There need to be processes in place that manage the flow of these requests onto the development team. A nice way of starting to add some structure is to understand your work flows.
Ask yourself the following three questions:
1.What are all the different sources of work? For example:
2.What workflow is the item channelled through? e.g.
3.What is the estimated duration of the piece of work? e.g.
What are all of our different sources of work?
What workflow should each item be channelled through?
What is the estimated duration of the piece of work?
The challenge for us, was switching categorisation of tasks and applying our new priority work while simultaneously freeing our Dev teams to work on project/growth hack work. We needed to manage work originating outside the department to create focus and quality. It’s essential that the Dev team is focused on big-ticket projects that improve the experience for our customers and clients, rather than implementing minor changes to the website.
We set those workflows in place with their own processes. Mainly centred on a single list with a sequential priority. We have pushed for priority calls to be made earlier, and helped educate our stakeholders a.k.a. those people generating internal work, to understand that Development is – unfortunately – not a bottomless pit of people and time. We limit the amount of work being pushed onto the team within these workflows, and we give stakeholders full control in deciding the priority of their own lists.
There will always be stakeholder work, and at Decision Tech we found that this could rapidly grow to such an extent that it prevented any other development work from taking place. So, the team made a conscious effort to be involved at the inception of ideas and improvements, applying a LEAN methodology to measure and learn from every piece of work. By working more closely with the problems identified at an earlier stage we could release ‘minimum viable products’ – or MVPs – which means to build and release the smallest viable component of a product, and then add additional elements to it subsequently, rather than waiting for the entire product to be built. This approach allows us to learn quickly, limit our spend, and maximise the ROI.
My boss recommended that I read a book called; ‘Notes To A Software Team Lead’ by Roy Osherove. It’s excellent if for no other reason than the two paragraphs below which talk about dealing with someone who’s trying to change the prioritisation of tasks. It’s an awesome technique, and has proven so effective that I find myself using it pretty much every week:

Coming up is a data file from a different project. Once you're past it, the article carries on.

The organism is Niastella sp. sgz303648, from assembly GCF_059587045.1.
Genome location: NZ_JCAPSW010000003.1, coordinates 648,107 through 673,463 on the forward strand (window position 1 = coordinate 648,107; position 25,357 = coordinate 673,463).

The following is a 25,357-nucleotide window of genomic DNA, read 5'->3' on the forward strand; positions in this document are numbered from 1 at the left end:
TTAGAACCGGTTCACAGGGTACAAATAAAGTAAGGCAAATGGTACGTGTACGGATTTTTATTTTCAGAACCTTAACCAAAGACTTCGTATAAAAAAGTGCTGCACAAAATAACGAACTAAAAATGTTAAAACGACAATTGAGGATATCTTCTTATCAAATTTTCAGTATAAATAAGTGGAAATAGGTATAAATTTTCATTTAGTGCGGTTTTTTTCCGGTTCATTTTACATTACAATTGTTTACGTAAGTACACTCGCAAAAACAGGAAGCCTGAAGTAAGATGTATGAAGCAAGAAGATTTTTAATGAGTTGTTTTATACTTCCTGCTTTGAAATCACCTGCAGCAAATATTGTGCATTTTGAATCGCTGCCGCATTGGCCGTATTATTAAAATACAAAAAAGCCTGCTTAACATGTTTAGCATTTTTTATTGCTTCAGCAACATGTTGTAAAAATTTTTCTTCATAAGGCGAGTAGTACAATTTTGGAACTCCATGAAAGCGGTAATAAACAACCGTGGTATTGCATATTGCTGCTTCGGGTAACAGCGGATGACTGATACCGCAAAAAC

Learning how to say no by saying yes
One way to refuse stakeholder requests is by letting the requesting party realize for themselves that there are better ways to spend the team’s time. One of the best ways I know to accomplish that is by having the walled task board with Post-it notes with what’s currently in progress and what’s coming up, sorted by priority (most important tasks are closer to the top).
If your stakeholder wants feature X, bring them up to the wall and say: “Ok, which feature do you want to move down in order to build this?” Ask them to take down a feature from the in-progress column or the to-do column. This usually leads to an interesting conversation with the stakeholder about what each task means and how much time it was estimated for. By the end of the conversation, either the stakeholder realizes where the task fits in, or you will. Either way, what wins is the value generated for the company.
In any workplace, jobs are often submitted under the general heading of “it’s urgent”, but it’s crucial that there is agreement about what counts as a truly urgent piece of work. It has to be important enough that you would instantly roll people off of other work to help out.
To better understand what should fit into this category, I went round the business to discuss with every department what is truly urgent for them, and why. The context they were able to give me on this was invaluable, and I was able to share that with the wider Development team.
As a result of this discussion, we were able to settle on an agreed list of ‘Urgent Things’ which we sent to everyone in the business accompanied by a guide on what to do if one of these events happened.
Overall, we were slowly able to define what qualifies as an Urgent Thing and therefore how the dev team should deal with each job.
This approach of establishing distinct workflows with tailored processes remains key to managing our wide-ranging, and competing priorities. These changes have revolutionised the way we stream dev work through the business, our work efficiency, and how effectively we work with our stakeholders both within, and outside of, Decision Tech.